Types of Documents

The Order Bill of Lading (B/L)

The Order B/L has 3 important functions:
  1. it is a receipt for goods received for carriage by the carrier.
  2. it is evidence of the contract of carriage. In most cases it is also the contract.
  3. it is a transferable document of title to the goods stated on the B/L When issued "to (the) order" the goods can be sold and bought merely by passing on the Bill of Lading provided all endorsements are in order.

Because the of these functions the carrier has to be quite fuzzy when issuing a B/L. The carrier must ensure that all details on the B/L (e.g. cargo quantity and description) are fully correct. A carrier knowingly accepting incorrect information on the B/L joins the shipper as a party of fraud on the consignee. Furthermore the carrier must ensure not to release the cargo without receiving the duly endorsed B/L by the rightful holder of this document. Otherwise he can be sued by the rightful consignee for damages.

The Straight (not negotiable) Bill of Lading

This is a B/L issued straight to a named consignee without the remark "to (the) order". Such B/L still functions as receipt for goods and evidence of contract of carriage but cannot be used to sell and buy the goods by passing on the B/L. It is no transferable document of title. In most countries however, it is still considered a document of title which means that the carrier will still insist to receive the duly endorsed B/L by the named consignee before releasing the cargo. Only in the USA a Straight B/L is considered just like a Sea Waybill (see there).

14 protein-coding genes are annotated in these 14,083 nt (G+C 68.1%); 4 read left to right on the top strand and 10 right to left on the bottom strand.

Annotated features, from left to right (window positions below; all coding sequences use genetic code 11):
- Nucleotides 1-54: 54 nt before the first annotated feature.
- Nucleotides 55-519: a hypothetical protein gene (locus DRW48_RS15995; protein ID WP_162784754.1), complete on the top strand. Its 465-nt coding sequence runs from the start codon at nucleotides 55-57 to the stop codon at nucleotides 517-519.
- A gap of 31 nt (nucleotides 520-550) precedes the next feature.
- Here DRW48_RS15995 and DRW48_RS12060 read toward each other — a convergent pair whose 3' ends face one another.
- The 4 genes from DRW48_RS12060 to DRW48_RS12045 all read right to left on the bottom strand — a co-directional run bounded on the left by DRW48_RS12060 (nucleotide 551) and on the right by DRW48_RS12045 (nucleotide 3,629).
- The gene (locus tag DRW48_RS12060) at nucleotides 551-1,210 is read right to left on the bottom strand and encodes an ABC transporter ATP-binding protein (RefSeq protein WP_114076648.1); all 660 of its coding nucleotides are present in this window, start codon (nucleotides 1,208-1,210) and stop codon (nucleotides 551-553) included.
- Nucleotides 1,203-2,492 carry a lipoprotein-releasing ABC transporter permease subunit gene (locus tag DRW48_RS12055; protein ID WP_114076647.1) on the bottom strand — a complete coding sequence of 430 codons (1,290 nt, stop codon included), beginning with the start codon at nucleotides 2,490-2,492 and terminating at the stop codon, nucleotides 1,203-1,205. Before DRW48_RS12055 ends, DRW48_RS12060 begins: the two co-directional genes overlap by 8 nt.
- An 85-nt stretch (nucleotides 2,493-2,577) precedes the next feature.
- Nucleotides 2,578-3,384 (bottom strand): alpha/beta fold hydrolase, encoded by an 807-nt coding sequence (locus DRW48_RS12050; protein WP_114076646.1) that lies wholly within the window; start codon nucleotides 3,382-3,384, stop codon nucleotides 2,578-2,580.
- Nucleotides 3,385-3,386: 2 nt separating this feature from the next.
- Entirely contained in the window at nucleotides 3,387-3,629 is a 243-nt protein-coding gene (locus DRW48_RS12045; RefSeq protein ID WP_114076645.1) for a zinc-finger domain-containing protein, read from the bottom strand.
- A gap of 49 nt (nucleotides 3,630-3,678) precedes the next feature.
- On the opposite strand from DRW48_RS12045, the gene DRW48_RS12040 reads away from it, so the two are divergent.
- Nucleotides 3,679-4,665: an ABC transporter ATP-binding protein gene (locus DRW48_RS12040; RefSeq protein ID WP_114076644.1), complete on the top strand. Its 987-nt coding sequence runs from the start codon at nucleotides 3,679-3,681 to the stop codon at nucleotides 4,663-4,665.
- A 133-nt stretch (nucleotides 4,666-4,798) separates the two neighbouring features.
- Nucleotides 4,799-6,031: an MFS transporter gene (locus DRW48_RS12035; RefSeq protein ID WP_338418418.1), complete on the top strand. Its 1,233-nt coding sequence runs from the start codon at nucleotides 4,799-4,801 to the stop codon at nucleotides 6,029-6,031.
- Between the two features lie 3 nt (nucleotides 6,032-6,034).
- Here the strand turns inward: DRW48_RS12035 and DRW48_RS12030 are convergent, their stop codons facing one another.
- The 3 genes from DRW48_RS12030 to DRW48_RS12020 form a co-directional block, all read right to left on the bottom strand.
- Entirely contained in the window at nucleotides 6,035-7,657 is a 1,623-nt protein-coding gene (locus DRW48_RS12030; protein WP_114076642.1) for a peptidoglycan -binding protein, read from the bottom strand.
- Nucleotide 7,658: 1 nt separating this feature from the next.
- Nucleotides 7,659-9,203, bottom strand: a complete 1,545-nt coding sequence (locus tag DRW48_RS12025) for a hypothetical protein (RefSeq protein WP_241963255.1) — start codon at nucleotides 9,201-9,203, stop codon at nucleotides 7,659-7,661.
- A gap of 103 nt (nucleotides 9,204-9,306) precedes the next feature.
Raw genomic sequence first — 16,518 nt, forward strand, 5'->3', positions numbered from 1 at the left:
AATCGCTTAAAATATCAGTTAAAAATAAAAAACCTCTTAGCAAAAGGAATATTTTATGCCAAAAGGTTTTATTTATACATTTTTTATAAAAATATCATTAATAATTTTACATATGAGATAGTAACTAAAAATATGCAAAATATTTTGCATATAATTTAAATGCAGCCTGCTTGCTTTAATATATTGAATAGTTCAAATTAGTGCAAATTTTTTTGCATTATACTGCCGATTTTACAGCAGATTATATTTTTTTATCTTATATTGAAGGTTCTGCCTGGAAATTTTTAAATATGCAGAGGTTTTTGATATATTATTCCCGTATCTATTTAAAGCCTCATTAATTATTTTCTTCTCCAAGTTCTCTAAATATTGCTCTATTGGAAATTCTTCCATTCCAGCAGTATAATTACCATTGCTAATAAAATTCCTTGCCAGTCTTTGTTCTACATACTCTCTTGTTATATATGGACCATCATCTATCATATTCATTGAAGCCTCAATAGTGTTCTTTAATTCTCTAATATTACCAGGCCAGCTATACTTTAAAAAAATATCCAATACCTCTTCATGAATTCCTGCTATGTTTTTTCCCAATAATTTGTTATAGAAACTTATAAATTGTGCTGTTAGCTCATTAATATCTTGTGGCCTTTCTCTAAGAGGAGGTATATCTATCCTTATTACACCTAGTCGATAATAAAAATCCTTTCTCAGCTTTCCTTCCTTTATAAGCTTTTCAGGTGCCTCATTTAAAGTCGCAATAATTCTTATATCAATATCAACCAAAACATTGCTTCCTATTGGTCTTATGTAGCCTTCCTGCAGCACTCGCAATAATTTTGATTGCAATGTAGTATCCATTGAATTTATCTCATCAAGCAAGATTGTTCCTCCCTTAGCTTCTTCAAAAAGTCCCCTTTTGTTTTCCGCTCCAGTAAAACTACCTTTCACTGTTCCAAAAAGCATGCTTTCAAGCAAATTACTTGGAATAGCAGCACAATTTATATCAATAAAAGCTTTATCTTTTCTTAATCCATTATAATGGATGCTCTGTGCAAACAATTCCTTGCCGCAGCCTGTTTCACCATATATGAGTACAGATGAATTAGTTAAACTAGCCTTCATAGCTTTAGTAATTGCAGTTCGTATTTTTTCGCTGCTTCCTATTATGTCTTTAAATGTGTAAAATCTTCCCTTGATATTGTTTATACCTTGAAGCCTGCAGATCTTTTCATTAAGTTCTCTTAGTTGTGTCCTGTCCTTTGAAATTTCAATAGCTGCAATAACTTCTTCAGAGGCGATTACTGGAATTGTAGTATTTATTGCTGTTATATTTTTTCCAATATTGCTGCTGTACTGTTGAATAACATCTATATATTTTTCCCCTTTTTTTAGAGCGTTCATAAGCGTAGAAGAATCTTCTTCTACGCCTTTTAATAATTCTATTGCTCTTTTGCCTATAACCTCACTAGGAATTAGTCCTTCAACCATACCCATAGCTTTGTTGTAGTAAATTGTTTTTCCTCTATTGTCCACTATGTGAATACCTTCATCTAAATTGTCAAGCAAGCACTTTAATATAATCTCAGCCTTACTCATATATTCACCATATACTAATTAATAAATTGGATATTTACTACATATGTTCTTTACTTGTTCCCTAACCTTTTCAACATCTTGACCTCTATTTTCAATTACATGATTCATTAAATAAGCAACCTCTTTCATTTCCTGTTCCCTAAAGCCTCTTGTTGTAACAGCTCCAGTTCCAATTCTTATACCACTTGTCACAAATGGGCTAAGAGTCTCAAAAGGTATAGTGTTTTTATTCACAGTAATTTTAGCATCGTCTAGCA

The Sea Waybill

As transittimes have become much faster (very often resulting in a situation where the ship arrived earlier than the B/L) , as cargfo volumes have increased and as also for quite some goods being shipped transferable B/L's are not really required initiatives were started to produce an easier -to- handle document which is also suitable to be processed by modern electronic means.

The Sea Waybill still acts as a receipt for the goods and evidence of the contract of carriage (usually a carrier's waybill always refers to the terms /conditions of the carrier's Bill of Lading) but it is not a document of title.any longer. The advantage for the shipper/consignee is that it has not to be surrendered at the port of discharge to the carrier fo receipt of cargo. On the other side the carrier is allowed to release the cargo to the named consignee on sufficient proof of his identity. Provided the carrier has used due diligence he cannot be held responsible by the shipper/ consignee for damages resulting from wrong delivery.

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